IMG_7366Tandoor in a Spitian Home

We parked ourselves at the main room with the Tandoor and kept ourselves entertained watching what an everyday life of a home in a Spitian Village looks like – in winters. The morning goes in bringing water in huge jerry cans on domesticated donkeys from stream a bit distance, enough water for a family of 4-5 to be able to drink, cook and wash., bathing happens on a ceremonious day for a Spitian in winters. Along with water bio-fuel also needs to be carried from different areas arround the village, this includes Yak dung and dessert shrubs.

The most interesting phenomena about living in the Sub-Tibetan plateau (Ladakh, Mustang Valley and Tibet) is the dry toilet system. The dry toilet system is a two storey mechanism with a thick mud plank dividing the two floors and a hole is created on the plank. All the human waste goes through the plank to the floor at the bottom and the top floor is used as the toilet. In order for human waste not to leave a smell, yak/cow dung is thrown over the human waste day and again along with dry hay. This waste is collected for the whole season and right before winters before the snow sets in, the waste is taken down and thrown on agricultural fields for the soil to become fertile for agriculture. Come April the fields are ready to be ploughed.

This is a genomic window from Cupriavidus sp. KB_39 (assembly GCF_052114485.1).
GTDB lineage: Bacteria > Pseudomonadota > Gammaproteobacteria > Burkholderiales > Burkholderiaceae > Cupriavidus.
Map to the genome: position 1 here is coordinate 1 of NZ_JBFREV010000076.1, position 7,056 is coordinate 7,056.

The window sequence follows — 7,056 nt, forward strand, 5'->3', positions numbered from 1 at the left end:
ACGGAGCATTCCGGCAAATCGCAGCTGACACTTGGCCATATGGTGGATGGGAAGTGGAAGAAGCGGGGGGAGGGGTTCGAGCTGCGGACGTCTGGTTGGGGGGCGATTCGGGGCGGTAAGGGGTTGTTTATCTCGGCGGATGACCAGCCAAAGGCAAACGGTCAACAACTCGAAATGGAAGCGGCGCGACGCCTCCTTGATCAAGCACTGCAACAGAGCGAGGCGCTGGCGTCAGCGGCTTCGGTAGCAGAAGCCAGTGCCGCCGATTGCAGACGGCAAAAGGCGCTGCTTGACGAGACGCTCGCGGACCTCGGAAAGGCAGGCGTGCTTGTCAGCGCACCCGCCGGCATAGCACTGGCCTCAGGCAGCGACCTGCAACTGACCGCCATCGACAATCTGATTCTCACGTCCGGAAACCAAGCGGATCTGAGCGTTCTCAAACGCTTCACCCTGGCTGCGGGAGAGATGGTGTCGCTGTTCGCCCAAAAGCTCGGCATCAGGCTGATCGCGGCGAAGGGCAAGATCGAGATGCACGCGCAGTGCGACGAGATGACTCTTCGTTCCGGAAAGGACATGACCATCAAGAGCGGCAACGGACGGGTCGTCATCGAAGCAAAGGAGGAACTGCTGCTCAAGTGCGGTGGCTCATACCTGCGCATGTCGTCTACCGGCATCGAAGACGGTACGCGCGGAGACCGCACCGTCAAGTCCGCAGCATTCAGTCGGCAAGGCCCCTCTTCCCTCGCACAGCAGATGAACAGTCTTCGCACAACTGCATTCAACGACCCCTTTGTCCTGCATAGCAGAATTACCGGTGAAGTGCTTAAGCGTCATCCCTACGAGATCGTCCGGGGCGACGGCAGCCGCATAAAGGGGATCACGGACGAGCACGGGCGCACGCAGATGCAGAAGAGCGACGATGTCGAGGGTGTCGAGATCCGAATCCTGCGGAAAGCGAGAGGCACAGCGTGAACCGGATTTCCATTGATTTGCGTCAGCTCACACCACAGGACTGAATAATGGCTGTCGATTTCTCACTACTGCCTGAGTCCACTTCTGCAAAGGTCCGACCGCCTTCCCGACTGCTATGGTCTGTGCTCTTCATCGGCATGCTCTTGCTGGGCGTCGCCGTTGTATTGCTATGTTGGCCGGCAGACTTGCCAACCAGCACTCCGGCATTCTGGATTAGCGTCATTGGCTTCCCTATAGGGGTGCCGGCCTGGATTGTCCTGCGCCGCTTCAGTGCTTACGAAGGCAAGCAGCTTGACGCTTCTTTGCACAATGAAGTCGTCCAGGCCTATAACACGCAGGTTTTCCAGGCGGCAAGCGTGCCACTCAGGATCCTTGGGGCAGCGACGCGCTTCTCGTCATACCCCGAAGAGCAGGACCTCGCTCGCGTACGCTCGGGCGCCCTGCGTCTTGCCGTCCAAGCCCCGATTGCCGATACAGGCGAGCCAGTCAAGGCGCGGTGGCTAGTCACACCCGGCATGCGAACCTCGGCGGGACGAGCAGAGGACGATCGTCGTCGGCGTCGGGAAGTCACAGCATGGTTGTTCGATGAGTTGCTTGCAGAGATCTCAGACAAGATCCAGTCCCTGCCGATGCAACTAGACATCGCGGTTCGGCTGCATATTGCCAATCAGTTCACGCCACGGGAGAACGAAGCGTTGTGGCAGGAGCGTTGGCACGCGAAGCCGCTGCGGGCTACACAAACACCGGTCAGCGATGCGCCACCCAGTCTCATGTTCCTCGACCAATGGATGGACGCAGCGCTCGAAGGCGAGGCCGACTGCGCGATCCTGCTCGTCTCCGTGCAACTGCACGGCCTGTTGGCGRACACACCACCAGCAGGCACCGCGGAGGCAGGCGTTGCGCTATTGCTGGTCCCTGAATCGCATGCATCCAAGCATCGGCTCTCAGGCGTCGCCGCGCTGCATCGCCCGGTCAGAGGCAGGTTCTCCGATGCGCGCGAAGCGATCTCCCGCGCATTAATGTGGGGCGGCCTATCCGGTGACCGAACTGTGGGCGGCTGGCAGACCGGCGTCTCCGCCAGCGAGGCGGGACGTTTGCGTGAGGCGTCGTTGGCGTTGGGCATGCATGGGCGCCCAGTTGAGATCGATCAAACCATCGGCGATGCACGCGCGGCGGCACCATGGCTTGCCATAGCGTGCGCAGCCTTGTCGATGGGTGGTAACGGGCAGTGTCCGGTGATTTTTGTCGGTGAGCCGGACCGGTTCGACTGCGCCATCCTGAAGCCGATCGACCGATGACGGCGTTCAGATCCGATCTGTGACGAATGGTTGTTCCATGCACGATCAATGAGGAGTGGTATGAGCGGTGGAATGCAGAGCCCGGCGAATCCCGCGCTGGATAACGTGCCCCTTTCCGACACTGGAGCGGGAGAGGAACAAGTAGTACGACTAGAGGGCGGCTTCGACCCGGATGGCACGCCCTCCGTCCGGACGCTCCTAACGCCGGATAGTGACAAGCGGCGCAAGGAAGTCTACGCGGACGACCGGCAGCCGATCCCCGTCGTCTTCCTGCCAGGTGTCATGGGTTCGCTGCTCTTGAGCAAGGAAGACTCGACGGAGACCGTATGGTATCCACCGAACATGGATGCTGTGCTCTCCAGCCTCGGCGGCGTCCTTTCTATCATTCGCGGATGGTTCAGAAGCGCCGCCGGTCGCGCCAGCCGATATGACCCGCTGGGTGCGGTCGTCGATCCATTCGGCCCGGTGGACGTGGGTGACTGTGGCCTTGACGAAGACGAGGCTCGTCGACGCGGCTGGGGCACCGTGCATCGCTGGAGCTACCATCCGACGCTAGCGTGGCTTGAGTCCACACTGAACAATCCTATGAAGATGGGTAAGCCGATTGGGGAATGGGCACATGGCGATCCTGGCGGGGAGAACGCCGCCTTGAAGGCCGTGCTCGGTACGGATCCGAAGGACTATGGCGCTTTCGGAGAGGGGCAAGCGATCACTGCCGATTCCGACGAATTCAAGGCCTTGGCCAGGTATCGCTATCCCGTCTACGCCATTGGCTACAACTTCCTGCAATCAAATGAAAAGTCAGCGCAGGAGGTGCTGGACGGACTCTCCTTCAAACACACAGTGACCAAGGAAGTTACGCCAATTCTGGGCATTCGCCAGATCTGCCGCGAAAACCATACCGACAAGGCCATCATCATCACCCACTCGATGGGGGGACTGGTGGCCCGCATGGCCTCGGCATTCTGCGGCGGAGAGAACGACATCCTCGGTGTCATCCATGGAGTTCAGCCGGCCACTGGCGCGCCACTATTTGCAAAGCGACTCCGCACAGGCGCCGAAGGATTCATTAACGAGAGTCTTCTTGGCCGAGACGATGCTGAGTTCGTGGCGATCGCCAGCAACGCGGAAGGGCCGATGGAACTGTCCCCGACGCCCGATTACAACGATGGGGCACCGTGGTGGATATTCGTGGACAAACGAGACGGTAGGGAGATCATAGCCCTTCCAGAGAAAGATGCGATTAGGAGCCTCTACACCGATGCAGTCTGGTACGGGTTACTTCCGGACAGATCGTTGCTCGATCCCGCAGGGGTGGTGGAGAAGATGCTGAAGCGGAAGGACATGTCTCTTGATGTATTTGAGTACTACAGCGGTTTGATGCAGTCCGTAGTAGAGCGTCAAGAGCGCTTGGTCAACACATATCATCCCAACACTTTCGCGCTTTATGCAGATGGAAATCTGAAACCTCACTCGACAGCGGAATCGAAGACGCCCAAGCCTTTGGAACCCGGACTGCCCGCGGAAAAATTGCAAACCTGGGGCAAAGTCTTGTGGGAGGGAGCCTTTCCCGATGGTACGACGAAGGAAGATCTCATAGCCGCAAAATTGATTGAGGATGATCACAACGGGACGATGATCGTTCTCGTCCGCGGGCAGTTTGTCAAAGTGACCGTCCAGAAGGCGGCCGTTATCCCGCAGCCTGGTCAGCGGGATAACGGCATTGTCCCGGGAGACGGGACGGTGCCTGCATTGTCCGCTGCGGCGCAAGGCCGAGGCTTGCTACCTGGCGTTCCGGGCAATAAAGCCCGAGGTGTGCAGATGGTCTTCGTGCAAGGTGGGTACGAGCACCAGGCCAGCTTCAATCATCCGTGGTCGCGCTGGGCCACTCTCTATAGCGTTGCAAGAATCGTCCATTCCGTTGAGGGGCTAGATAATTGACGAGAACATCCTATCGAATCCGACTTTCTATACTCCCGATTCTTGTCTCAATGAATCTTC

IMG_7395The Hike Up to Spot the Snow Leopard